Independent media publishers go dark for 24 hours in media funding protest

More than 30 independent publishers are not publishing news for 24 hours in response to the outcome of Facebook’s Australian News Fund. 

The campaign, #WaitingOnZuck aims to “let the world know” that small and medium-sized publishers are waiting on Facebook to pay for content on that appears on the platform. Participating outlets include Broadsheet, Concrete Playground, Urban List, City Hub, Star Observer, Australian Jewish News, and Australian Chinese Daily.

Publishers post their #WaitingOnZuck stories

Created by D.O.A (Decade of Action) is intended as a “collective freeze to fight for the future of Australian news media”, as the publishers are wanting Facebook CEO Mark Zuckerberg to make commercial deals that are “transparent and fair” in paying for quality independent journalism, also encouraging readers to contact treasurer Josh Frydenberg.

Broadsheet founder and publisher, Nick Shelton said that the unintended consequences of how the code has been handled is “that independent publishers face unprecedented competition from publishing colleagues who have struck deals”.

“With millions and millions of dollars now being spent on talent, marketing, technology and audience acquisition, independents are finding it impossible to compete.”

“Facebook and Google can pick the winners and losers in Australian media, which is something the Australian public should be very worried about. The only way for independent media to survive is to designate the platforms.”

Under the News Media Bargaining Code, which was passed over a year ago into law by Frydenberg, digital platforms were legislated to enter into negotiations with local media companies. D.O.A said that the unintended consequence of Facebook only negotiating deals with large media networks is that independent news outlets without agreements are “at a significant competitive disadvantage, and their futures are at real risk”.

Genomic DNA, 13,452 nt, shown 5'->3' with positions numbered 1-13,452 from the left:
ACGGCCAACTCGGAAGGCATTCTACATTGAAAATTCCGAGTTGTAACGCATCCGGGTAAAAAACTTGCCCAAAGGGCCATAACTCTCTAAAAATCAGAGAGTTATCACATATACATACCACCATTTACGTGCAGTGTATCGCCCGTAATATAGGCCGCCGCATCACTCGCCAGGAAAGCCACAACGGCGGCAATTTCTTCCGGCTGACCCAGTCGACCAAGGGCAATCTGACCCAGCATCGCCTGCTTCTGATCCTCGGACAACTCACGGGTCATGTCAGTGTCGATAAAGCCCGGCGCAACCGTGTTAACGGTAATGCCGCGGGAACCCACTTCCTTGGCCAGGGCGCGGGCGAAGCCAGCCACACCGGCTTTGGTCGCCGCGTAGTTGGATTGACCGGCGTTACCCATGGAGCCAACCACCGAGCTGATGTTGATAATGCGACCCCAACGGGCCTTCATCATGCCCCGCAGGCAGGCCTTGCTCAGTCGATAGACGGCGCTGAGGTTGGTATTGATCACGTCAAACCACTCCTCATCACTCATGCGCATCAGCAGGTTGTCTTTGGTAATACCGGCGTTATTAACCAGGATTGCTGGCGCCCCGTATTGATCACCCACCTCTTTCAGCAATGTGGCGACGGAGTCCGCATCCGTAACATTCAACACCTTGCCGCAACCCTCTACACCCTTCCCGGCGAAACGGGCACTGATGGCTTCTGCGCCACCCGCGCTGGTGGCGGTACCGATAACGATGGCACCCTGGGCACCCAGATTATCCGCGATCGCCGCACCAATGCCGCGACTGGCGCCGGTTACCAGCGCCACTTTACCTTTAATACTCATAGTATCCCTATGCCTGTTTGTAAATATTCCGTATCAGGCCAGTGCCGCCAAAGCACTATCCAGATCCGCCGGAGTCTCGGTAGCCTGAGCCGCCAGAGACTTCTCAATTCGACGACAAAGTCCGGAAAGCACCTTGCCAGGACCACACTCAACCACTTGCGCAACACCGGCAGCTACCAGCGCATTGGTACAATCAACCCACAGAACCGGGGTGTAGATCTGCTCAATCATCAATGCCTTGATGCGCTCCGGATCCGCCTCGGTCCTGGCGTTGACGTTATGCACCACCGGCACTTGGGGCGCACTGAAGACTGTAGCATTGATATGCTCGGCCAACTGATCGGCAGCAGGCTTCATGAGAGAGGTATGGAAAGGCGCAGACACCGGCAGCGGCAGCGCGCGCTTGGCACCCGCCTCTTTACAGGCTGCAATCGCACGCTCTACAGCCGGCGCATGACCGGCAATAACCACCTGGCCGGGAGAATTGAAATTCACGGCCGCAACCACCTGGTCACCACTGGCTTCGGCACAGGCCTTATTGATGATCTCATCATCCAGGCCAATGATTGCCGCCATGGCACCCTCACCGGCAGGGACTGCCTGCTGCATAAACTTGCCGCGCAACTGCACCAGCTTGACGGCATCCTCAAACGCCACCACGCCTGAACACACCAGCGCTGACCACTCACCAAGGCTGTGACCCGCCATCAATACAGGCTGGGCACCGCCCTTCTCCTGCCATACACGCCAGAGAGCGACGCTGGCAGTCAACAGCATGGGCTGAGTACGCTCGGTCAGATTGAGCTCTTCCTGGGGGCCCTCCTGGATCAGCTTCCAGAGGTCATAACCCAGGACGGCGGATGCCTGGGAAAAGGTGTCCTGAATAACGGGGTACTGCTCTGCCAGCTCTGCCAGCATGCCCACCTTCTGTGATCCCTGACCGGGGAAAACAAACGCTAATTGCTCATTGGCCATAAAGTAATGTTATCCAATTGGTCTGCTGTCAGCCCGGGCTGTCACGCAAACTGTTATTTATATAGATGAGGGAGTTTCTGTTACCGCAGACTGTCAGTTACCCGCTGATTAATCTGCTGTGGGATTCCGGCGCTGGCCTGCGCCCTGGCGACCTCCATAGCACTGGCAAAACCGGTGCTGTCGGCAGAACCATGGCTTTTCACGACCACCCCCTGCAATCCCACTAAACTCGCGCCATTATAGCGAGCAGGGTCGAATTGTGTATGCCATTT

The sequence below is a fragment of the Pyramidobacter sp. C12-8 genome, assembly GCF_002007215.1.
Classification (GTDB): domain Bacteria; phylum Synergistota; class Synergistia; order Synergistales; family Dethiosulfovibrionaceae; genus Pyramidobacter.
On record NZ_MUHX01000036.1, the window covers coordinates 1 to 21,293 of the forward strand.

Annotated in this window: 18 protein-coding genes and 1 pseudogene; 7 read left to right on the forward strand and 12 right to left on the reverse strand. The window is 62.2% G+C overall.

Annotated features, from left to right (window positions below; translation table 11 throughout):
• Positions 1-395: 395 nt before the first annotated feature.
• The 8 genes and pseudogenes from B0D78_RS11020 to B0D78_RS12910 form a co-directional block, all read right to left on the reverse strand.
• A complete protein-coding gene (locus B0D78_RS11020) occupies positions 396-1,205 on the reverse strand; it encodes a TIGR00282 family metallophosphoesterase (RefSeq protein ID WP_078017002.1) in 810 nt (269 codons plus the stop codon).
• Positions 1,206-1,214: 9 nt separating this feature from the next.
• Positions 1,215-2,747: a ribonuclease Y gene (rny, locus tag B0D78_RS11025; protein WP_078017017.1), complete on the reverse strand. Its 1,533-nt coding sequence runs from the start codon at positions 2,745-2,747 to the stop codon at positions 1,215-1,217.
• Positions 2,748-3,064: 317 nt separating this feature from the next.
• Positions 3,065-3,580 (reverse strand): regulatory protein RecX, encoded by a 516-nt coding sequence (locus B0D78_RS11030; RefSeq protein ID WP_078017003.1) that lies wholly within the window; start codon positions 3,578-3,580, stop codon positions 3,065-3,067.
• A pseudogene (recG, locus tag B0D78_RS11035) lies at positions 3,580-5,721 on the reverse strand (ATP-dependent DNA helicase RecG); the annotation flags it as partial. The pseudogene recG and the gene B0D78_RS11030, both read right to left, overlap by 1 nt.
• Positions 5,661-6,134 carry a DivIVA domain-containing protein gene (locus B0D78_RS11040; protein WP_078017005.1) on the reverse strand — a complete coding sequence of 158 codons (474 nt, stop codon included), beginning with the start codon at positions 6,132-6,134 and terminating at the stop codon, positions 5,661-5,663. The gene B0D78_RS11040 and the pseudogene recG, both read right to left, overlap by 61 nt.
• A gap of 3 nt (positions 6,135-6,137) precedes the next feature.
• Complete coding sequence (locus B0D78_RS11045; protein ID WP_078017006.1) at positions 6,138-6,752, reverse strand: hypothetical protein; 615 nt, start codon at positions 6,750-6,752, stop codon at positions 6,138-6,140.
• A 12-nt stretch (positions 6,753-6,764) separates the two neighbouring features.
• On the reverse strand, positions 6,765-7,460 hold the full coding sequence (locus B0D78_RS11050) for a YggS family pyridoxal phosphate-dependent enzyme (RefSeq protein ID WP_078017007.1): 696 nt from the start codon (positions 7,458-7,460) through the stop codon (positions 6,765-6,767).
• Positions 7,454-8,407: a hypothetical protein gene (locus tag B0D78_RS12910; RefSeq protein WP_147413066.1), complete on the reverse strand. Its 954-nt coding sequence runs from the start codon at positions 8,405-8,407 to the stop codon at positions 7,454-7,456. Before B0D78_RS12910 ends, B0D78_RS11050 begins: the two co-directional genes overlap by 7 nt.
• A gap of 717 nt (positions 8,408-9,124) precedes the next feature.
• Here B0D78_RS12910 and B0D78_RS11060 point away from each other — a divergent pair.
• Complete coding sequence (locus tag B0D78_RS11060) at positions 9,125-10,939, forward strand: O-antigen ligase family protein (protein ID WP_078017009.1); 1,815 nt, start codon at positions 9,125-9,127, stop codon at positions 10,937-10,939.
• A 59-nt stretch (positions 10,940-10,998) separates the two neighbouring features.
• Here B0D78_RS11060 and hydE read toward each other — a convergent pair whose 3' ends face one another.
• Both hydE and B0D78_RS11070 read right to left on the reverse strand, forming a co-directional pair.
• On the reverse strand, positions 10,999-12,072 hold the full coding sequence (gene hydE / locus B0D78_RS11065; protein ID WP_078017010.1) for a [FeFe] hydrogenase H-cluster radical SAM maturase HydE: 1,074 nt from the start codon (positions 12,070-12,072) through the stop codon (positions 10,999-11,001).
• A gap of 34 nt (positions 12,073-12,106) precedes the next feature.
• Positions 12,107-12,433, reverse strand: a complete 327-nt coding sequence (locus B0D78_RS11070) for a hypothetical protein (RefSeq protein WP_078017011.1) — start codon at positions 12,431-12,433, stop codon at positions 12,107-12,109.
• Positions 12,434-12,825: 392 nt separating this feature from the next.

Ebony Gaylor, managing partner at D.O.A said: “We are strong believers in the role of journalism, and independent journalism, in protecting a healthy democracy.  Without the right funding structures, independent journalism is under threat. We want Zuckerberg and anyone else profiting off the work journalists do to pay a reasonable price. That’s all.”

Australian publishers recently criticised the outcome of the Facebook Australian News Fund, which saw 54 recipients receiving $5 million worth of funding, with Shelton telling Mumbrella the process had been a “farce”.

Meta told publishers last year that it had stopped negotiating licensing deals, and encouraged publishers to apply to the funding program.

Meta is not under a legal obligation to enter into deals as it, nor any other digital platform, has been designated by the Treasurer under the news media bargaining code (the code). The ACCC estimated that the value of the deals struck thus far with both Meta and Google could potentially amount to over $200 million. If Meta were designated as a digital platform, the code would require it to do commercial deals with the entities that have been registered as news businesses by the Australian Communications Media Authority (ACMA).

This topic was discussed on a recent episode of the Mumbrellacast.


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